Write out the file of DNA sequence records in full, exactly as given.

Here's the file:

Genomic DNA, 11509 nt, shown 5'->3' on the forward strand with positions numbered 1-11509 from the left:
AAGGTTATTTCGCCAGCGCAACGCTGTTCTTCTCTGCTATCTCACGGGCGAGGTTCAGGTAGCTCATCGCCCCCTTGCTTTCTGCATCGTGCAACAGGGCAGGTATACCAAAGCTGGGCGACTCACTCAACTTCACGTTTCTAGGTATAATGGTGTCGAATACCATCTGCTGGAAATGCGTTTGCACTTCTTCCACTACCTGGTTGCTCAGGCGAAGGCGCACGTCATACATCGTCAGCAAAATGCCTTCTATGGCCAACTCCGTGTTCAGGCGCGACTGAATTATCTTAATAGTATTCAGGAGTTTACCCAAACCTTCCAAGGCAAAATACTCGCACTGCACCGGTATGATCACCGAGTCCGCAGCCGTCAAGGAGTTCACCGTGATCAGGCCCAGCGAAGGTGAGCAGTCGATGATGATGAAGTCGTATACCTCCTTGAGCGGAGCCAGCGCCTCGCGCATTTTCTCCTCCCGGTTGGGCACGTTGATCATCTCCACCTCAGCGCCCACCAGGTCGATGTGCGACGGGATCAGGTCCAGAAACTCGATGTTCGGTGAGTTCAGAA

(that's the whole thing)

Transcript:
Genomic DNA, 11509 nt, shown 5'->3' on the forward strand with positions numbered 1-11509 from the left:
AAGGTTATTTCGCCAGCGCAACGCTGTTCTTCTCTGCTATCTCACGGGCGAGGTTCAGGTAGCTCATCGCCCCCTTGCTTTCTGCATCGTGCAACAGGGCAGGTATACCAAAGCTGGGCGACTCACTCAACTTCACGTTTCTAGGTATAATGGTGTCGAATACCATCTGCTGGAAATGCGTTTGCACTTCTTCCACTACCTGGTTGCTCAGGCGAAGGCGCACGTCATACATCGTCAGCAAAATGCCTTCTATGGCCAACTCCGTGTTCAGGCGCGACTGAATTATCTTAATAGTATTCAGGAGTTTACCCAAACCTTCCAAGGCAAAATACTCGCACTGCACCGGTATGATCACCGAGTCCGCAGCCGTCAAGGAGTTCACCGTGATCAGGCCCAGCGAAGGTGAGCAGTCGATGATGATGAAGTCGTATACCTCCTTGAGCGGAGCCAGCGCCTCGCGCATTTTCTCCTCCCGGTTGGGCACGTTGATCATCTCCACCTCAGCGCCCACCAGGTCGATGTGCGACGGGATCAGGTCCAGAAACTCGATGTTCGGTGAGTTCAGAA